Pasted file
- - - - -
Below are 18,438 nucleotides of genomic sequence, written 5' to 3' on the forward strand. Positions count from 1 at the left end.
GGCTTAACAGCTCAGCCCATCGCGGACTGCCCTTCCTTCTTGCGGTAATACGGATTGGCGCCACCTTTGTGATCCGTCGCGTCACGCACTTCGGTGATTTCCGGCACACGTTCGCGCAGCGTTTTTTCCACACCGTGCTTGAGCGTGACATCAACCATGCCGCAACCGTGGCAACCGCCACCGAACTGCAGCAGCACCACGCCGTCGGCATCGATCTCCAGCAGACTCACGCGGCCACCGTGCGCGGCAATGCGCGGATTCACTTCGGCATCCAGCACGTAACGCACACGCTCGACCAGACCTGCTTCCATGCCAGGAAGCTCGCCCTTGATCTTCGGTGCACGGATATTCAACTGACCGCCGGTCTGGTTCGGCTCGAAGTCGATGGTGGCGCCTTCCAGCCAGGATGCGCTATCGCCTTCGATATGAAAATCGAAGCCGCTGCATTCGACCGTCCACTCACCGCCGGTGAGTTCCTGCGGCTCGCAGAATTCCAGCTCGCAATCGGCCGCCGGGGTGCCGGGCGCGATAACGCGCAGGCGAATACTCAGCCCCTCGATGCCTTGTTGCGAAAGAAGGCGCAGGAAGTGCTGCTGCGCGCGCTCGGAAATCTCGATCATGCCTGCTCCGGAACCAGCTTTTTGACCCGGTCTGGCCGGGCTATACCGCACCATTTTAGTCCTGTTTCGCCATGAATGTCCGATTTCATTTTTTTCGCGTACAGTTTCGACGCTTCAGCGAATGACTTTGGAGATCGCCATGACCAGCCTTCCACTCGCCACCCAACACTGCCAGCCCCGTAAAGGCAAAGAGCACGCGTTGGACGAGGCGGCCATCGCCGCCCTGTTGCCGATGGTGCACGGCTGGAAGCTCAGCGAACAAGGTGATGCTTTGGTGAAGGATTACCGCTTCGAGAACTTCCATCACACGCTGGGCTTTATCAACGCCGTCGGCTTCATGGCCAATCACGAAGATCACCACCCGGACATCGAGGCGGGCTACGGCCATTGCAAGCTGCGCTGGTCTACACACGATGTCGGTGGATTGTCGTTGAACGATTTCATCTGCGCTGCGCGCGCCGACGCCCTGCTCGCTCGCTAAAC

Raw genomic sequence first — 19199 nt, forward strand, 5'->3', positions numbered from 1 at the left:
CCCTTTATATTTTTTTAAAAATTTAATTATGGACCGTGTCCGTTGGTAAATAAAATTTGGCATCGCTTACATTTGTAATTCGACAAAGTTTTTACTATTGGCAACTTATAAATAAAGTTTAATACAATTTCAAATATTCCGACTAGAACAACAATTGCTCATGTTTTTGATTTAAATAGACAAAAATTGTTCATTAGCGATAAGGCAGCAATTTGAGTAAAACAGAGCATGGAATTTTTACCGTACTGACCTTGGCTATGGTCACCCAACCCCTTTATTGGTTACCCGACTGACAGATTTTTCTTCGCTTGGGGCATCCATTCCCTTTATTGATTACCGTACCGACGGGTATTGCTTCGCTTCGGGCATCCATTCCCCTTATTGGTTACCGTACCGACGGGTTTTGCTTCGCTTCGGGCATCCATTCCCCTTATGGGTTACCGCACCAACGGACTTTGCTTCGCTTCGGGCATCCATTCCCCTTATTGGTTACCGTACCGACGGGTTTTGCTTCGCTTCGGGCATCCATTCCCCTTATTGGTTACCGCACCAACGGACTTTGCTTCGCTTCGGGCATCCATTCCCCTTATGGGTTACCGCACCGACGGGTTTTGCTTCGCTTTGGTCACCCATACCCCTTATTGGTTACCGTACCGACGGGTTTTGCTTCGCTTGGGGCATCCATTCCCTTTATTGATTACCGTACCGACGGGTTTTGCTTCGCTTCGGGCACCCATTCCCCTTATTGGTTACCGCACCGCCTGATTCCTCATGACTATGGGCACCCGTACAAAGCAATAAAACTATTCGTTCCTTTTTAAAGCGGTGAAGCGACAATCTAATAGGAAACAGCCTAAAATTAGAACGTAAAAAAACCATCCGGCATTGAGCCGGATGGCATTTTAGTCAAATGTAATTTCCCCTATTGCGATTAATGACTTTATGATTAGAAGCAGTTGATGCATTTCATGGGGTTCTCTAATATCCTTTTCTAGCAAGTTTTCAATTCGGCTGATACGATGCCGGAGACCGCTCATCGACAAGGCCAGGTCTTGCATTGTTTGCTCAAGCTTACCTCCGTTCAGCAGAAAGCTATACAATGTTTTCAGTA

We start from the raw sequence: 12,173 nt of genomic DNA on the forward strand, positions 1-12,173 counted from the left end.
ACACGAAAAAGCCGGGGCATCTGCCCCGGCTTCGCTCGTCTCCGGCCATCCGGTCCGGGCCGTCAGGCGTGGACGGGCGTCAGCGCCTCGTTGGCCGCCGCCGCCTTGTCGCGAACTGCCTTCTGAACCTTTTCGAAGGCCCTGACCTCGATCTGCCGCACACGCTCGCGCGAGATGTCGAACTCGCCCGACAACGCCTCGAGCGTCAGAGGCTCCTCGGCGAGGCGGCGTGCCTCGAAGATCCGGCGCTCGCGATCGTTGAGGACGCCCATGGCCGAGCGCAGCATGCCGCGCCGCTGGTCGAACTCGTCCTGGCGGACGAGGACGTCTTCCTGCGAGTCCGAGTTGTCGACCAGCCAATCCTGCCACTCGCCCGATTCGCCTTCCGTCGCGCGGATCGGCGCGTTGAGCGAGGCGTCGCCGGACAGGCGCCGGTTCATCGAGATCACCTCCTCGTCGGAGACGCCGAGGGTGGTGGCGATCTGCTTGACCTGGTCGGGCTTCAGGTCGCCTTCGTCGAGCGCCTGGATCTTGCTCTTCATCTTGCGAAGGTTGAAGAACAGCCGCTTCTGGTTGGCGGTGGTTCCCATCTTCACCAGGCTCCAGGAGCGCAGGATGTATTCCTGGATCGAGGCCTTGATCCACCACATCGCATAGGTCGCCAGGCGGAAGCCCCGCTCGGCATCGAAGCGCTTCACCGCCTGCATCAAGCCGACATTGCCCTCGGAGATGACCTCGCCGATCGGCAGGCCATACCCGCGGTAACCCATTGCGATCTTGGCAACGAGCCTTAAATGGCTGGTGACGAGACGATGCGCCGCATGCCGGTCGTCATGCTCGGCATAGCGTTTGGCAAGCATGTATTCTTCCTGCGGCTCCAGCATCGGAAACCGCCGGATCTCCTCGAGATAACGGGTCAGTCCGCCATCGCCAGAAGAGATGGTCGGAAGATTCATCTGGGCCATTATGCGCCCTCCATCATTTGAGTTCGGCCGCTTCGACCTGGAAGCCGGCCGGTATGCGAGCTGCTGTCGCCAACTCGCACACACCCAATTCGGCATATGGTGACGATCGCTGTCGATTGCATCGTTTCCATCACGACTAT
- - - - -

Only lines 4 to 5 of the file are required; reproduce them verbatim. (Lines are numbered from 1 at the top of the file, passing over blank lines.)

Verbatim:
CCCTTTATATTTTTTTAAAAATTTAATTATGGACCGTGTCCGTTGGTAAATAAAATTTGGCATCGCTTACATTTGTAATTCGACAAAGTTTTTACTATTGGCAACTTATAAATAAAGTTTAATACAATTTCAAATATTCCGACTAGAACAACAATTGCTCATGTTTTTGATTTAAATAGACAAAAATTGTTCATTAGCGATAAGGCAGCAATTTGAGTAAAACAGAGCATGGAATTTTTACCGTACTGACCTTGGCTATGGTCACCCAACCCCTTTATTGGTTACCCGACTGACAGATTTTTCTTCGCTTGGGGCATCCATTCCCTTTATTGATTACCGTACCGACGGGTATTGCTTCGCTTCGGGCATCCATTCCCCTTATTGGTTACCGTACCGACGGGTTTTGCTTCGCTTCGGGCATCCATTCCCCTTATGGGTTACCGCACCAACGGACTTTGCTTCGCTTCGGGCATCCATTCCCCTTATTGGTTACCGTACCGACGGGTTTTGCTTCGCTTCGGGCATCCATTCCCCTTATTGGTTACCGCACCAACGGACTTTGCTTCGCTTCGGGCATCCATTCCCCTTATGGGTTACCGCACCGACGGGTTTTGCTTCGCTTTGGTCACCCATACCCCTTATTGGTTACCGTACCGACGGGTTTTGCTTCGCTTGGGGCATCCATTCCCTTTATTGATTACCGTACCGACGGGTTTTGCTTCGCTTCGGGCACCCATTCCCCTTATTGGTTACCGCACCGCCTGATTCCTCATGACTATGGGCACCCGTACAAAGCAATAAAACTATTCGTTCCTTTTTAAAGCGGTGAAGCGACAATCTAATAGGAAACAGCCTAAAATTAGAACGTAAAAAAACCATCCGGCATTGAGCCGGATGGCATTTTAGTCAAATGTAATTTCCCCTATTGCGATTAATGACTTTATGATTAGAAGCAGTTGATGCATTTCATGGGGTTCTCTAATATCCTTTTCTAGCAAGTTTTCAATTCGGCTGATACGATGCCGGAGACCGCTCATCGACAAGGCCAGGTCTTGCATTGTTTGCTCAAGCTTACCTCCGTTCAGCAGAAAGCTATACAATGTTTTCAGTA

We start from the raw sequence: 12,173 nt of genomic DNA on the forward strand, positions 1-12,173 counted from the left end.